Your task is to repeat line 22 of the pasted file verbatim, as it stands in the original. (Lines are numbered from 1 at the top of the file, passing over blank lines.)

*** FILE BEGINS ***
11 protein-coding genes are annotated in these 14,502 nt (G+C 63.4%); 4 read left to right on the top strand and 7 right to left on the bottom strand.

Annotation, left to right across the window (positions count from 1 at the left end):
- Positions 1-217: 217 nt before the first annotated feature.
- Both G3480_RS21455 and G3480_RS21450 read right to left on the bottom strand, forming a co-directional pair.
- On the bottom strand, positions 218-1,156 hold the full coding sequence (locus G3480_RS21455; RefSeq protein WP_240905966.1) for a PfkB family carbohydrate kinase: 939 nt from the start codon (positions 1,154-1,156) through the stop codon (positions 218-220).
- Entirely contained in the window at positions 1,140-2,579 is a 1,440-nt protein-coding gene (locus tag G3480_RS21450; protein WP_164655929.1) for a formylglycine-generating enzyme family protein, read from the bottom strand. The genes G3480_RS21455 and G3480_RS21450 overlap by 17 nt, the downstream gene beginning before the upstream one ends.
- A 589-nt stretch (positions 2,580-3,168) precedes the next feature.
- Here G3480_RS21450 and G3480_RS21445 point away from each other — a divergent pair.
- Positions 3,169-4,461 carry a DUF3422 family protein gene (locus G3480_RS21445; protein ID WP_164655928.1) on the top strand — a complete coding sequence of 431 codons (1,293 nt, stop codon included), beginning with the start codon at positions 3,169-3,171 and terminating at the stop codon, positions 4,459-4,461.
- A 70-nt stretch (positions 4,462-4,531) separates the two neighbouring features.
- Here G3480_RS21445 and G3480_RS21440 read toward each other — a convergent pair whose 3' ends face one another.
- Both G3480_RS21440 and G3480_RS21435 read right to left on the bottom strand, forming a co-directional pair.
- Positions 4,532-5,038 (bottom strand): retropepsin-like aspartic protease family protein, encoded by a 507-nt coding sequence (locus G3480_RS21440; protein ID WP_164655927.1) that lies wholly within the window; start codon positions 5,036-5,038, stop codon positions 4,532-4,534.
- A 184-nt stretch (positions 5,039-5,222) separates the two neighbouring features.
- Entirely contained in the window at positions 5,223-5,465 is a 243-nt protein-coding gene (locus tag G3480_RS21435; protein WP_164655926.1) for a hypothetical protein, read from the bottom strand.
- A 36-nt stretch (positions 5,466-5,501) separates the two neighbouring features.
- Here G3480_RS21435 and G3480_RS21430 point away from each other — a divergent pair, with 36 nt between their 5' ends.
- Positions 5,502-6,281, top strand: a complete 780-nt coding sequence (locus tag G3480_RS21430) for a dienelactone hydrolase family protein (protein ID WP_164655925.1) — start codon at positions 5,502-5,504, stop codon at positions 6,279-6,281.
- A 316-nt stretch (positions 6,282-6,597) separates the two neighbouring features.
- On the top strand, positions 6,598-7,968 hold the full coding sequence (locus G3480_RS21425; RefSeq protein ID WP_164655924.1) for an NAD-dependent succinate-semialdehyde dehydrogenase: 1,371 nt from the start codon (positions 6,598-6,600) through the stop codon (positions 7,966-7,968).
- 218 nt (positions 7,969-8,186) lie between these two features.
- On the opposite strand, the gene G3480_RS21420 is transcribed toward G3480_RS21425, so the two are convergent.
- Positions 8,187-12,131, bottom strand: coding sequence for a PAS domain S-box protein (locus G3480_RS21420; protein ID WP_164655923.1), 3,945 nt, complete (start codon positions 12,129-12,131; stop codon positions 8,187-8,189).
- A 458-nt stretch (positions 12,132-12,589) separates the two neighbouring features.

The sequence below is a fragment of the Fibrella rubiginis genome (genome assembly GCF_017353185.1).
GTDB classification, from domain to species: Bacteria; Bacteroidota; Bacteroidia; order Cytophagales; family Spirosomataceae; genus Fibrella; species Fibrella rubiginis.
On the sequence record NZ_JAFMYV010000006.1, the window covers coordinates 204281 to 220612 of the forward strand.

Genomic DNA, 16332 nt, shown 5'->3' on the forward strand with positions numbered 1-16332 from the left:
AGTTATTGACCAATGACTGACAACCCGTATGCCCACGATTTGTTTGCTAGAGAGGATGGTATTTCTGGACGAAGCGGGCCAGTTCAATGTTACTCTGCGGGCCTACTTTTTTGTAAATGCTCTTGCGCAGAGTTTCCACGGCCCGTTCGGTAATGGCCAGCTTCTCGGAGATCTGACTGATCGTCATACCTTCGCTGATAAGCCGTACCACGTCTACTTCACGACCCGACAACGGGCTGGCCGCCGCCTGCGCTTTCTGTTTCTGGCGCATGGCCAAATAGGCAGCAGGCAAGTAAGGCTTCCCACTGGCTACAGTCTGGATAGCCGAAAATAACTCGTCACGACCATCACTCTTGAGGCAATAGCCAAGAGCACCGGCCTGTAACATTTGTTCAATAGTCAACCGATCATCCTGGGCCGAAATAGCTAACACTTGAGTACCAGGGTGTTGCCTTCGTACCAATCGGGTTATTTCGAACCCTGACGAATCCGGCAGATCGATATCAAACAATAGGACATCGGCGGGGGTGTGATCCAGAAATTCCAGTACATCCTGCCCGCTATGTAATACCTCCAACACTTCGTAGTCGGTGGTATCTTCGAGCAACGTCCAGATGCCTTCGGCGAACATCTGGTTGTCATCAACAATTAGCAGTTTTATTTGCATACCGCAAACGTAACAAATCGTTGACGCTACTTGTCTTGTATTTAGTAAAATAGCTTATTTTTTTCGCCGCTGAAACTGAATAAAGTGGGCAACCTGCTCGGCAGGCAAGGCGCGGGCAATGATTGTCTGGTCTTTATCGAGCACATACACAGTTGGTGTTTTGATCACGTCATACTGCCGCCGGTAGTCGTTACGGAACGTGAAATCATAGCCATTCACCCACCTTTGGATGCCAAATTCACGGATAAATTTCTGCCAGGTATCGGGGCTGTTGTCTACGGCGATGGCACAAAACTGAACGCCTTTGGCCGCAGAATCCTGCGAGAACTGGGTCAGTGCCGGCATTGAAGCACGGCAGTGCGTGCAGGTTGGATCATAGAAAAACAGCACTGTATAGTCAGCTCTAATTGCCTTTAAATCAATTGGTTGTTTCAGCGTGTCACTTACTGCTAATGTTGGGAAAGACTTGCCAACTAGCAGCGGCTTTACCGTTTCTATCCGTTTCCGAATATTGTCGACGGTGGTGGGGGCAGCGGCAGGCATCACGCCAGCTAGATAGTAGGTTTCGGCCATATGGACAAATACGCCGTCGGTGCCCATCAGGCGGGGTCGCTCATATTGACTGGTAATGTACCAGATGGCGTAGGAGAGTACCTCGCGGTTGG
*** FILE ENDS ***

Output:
- On the opposite strand, the gene G3480_RS21420 is transcribed toward G3480_RS21425, so the two are convergent.